Before starting the acoustic analysis, manual inspection of all items was necessary to exclude items that were not suitable for further analysis. This was done by visually and acoustically inspecting the items in the speech analysis software Praat (Boersma & Weenik, 2001). Items were excluded that fulfilled one or more of the following criteria: The textgrid was a duplicate or corrupted for technical reasons, the target word was not spoken or inaudible due to background noise, the target word was interrupted by other acoustic material, laughing, or pauses, the target word was sung instead of spoken, the target word was not properly segmented or incorrectly aligned to the recording. In cases where the alignment did not seem satisfactory, we specifically examined three boundaries in order to decide whether to exclude the item: the word-initial boundary, the word-final boundary, and the boundary between base and affix. We considered an observation to be correctly aligned if none of these boundaries would have to be shifted to the left or right under application of the segmentation criteria in the pertinent phonetic literature (cf. Ladefoged & Johnson, 2011; Machač & Skarnitzl, 2009). Following Machač and Skarnitzl (2009, pp. 25–26), we considered the shape of the sound wave to be the most important cue, followed by the spectrogram, followed by listening. We also excluded derivatives with geminates (e.g., openness, unnecessary), since in these cases it is usually impossible to determine the acoustic boundary between base and affix (also see Ben Hedia, 2019).

We further reduced the datasets to only those word types and speakers for which there are more than three observations (see note on random effects for word and speaker in Section 3.3.). An overview of the resulting datasets is given in Table 3.

Table 3

Overview of types and tokens sorted by corpus and affix category.

Audio BNC QuakeBox ONZE
Tokens Types Tokens Types Tokens Types
-ness 300 34 106 13 62 7
-less 144 21
pre- 40 10
-ize 365 27
-ation 3370 193 375 36 772 76
dis- 503 61 112 19 159 25
un- 594 73 203 26 224 23
in- 248 26
-able 150 19 207 19
-ity 532 21 323 24
-ment 287 24 541 35
re- 279 24 250 36

3.2. Variables

Acoustic duration may be affected by a number of variables other than relative frequency and prosodic boundaries, and it is vital to control for as much variation as possible. In order to be sure to remove potential durational differences that arise simply because of the number and type of segments in a given word, we not only introduce important covariates, but also modify the response variable by calculating the duration difference to the expected item duration instead of the absolute duration. The following sections outline all of our variables in detail.

3.2.1. Response variable

Duration Difference

For each word token in our data set we calculated as dependent variable two durational measurements, one for the affix, one for the base. This gives us two observations per word token. Each measurement was paired with the value affix or base in an additional variable (called type of morpheme) that coded whether the measurement was for the affix or for the base. This coding had the advantage that one can look at base durations and affix durations in a single statistical model.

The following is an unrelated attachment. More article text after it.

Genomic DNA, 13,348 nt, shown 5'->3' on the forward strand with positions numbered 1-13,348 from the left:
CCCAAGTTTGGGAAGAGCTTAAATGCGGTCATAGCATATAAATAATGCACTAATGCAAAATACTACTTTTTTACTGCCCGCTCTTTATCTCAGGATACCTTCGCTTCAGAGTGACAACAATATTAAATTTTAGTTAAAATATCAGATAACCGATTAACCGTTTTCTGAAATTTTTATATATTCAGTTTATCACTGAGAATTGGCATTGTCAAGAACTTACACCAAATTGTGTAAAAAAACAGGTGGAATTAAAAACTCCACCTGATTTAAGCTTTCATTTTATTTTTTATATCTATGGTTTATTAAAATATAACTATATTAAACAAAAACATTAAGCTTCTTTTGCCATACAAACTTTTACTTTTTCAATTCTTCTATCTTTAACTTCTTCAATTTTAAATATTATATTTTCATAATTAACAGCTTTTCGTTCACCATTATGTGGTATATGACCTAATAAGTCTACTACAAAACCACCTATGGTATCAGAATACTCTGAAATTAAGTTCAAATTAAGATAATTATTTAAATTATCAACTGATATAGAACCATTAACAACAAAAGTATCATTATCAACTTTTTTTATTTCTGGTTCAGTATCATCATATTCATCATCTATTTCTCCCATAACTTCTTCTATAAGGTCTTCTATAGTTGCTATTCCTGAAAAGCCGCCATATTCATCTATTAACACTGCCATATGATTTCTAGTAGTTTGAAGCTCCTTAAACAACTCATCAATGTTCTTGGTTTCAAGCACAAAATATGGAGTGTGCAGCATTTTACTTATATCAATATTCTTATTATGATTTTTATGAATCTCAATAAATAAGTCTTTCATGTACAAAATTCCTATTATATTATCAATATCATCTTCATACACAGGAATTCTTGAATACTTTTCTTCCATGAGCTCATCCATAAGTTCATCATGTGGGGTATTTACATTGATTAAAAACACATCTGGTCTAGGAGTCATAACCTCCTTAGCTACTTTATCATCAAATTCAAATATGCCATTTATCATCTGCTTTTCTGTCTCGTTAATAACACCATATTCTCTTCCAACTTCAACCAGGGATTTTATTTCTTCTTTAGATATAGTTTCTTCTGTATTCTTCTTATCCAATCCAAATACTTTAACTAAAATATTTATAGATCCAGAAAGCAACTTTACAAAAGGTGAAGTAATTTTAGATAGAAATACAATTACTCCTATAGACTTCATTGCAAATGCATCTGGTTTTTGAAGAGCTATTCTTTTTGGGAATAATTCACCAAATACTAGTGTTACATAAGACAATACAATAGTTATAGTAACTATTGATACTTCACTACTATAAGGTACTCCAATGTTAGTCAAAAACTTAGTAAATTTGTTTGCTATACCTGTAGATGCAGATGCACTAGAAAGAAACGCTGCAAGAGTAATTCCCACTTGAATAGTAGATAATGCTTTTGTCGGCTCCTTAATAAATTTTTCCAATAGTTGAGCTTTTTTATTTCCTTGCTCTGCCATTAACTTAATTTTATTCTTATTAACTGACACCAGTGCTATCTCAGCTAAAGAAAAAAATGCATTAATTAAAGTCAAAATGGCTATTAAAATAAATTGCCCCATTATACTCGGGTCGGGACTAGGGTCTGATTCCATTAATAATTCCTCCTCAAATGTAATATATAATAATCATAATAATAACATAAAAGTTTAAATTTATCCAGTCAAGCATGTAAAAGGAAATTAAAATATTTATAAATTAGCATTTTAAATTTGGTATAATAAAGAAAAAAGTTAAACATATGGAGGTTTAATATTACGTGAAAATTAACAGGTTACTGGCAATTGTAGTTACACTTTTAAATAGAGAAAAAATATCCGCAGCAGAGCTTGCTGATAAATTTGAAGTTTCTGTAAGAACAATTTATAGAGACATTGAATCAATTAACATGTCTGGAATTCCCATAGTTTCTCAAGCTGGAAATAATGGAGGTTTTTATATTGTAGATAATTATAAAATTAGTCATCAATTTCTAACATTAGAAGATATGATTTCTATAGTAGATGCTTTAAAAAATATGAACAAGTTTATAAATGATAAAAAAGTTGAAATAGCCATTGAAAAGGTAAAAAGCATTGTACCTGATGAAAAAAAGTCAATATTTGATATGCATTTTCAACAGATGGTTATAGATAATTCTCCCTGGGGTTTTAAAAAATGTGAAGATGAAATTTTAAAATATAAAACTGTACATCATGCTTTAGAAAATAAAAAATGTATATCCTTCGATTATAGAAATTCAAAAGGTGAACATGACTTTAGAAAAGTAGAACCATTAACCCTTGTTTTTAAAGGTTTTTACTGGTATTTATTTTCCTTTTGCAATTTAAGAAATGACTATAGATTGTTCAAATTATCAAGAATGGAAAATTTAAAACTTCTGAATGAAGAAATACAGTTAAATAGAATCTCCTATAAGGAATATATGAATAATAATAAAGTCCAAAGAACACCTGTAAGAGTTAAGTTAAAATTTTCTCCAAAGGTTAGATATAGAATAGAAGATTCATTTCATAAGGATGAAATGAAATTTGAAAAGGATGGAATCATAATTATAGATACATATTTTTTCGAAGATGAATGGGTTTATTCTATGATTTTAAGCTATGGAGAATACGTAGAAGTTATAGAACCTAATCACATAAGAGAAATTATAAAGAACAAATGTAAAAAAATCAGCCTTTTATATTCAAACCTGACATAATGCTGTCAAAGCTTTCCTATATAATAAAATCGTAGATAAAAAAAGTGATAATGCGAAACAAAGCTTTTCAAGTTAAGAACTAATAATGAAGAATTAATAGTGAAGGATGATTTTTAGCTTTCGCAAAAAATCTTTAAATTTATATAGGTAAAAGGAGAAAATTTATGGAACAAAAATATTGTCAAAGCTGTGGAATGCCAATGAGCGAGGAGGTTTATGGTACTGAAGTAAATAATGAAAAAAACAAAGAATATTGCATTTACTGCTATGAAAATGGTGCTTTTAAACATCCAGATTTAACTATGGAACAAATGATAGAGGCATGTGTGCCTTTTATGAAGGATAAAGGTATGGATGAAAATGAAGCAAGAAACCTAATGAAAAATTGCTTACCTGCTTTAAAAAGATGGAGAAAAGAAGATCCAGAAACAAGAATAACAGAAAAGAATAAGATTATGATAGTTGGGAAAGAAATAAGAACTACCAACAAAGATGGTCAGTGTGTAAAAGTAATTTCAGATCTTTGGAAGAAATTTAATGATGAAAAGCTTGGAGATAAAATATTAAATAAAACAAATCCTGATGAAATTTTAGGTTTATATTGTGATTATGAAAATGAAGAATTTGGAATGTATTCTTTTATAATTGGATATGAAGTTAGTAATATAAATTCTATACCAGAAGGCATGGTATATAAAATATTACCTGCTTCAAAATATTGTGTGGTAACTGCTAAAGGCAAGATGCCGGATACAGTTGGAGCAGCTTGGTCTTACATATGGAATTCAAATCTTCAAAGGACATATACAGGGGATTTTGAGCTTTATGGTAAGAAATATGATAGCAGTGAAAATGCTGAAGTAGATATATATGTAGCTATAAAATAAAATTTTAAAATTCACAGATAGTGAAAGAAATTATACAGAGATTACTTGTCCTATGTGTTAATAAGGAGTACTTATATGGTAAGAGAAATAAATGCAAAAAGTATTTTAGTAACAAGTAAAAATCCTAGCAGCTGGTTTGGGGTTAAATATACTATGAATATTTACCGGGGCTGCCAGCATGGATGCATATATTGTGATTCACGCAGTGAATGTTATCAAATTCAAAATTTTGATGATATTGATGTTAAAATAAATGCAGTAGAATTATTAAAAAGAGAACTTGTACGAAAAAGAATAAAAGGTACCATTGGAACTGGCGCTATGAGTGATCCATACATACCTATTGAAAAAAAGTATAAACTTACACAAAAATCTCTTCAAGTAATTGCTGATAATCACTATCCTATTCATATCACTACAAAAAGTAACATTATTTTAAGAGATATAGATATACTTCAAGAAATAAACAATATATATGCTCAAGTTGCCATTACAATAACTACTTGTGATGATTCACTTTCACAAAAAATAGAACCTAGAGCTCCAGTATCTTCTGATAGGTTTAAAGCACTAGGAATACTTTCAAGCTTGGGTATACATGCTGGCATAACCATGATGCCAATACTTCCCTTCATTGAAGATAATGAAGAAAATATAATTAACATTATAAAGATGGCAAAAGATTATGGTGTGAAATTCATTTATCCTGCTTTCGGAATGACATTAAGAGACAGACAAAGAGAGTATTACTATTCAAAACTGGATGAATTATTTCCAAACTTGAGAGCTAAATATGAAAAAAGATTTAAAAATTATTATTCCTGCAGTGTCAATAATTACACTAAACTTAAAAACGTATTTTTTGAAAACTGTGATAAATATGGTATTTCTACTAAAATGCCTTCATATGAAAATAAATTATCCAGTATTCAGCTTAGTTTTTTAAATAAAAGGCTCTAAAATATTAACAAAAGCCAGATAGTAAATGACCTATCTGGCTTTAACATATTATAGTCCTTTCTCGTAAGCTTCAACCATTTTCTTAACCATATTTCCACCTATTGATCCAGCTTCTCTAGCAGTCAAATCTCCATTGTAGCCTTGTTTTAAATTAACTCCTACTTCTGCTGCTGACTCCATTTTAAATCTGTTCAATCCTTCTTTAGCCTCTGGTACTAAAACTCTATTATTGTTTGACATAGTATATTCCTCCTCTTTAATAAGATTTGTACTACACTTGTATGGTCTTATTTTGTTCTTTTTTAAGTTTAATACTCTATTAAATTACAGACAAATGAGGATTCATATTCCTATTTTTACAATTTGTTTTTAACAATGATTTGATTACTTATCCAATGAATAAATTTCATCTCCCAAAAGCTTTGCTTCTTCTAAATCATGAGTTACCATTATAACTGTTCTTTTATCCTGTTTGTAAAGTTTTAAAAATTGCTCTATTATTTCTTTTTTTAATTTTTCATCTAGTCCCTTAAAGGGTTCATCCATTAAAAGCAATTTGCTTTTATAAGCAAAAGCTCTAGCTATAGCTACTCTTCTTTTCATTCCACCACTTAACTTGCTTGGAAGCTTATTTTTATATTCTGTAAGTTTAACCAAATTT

One important problem in analyzing spontaneous speech is that which words are spoken is uncontrolled for phonological and segmental makeup. This problem is particularly pertinent for the present study, as our datasets feature different affixes whose derivatives vary in word length. To mitigate potential durational differences that arise simply because of the number and type of segments in each word, we refrained from using absolute observed duration as our response variable. Instead, we derived our duration measurement in the following way.

First, we measured the absolute acoustic duration of the word in milliseconds from the textgrid files with the help of scripts written in Python. Second, we calculated the mean duration of each segment in a large corpus (Walsh et al., 2013) and computed for each word the sum of the mean durations of its segments.5 This sum of the mean segment durations is also known as ‘baseline duration,’ a measure which has been successfully used as a covariate in other corpus-based studies (e.g., Caselli et al., 2016; Engemann & Plag, 2021; Gahl, Yao, & Johnson, 2012; Sóskuthy & Hay, 2017). It would now be possible to subtract this baseline duration from the observed duration, giving us a new variable that represents only the difference in duration to what is expected based on segmental makeup. However, we found that this difference is not constant across longer and shorter words. Instead, the longer the word is on average, the smaller the difference between the baseline duration and the observed duration. In a third and final step, we therefore fitted a simple linear regression model predicting observed duration as a function of baseline duration. The residuals of this model represent our response variable. Using this method, we factor in the non-constant relationship between baseline duration and observed duration. We named this response variable duration difference, as it encodes the difference between the observed duration and a duration that is expected on the basis of the segmental makeup.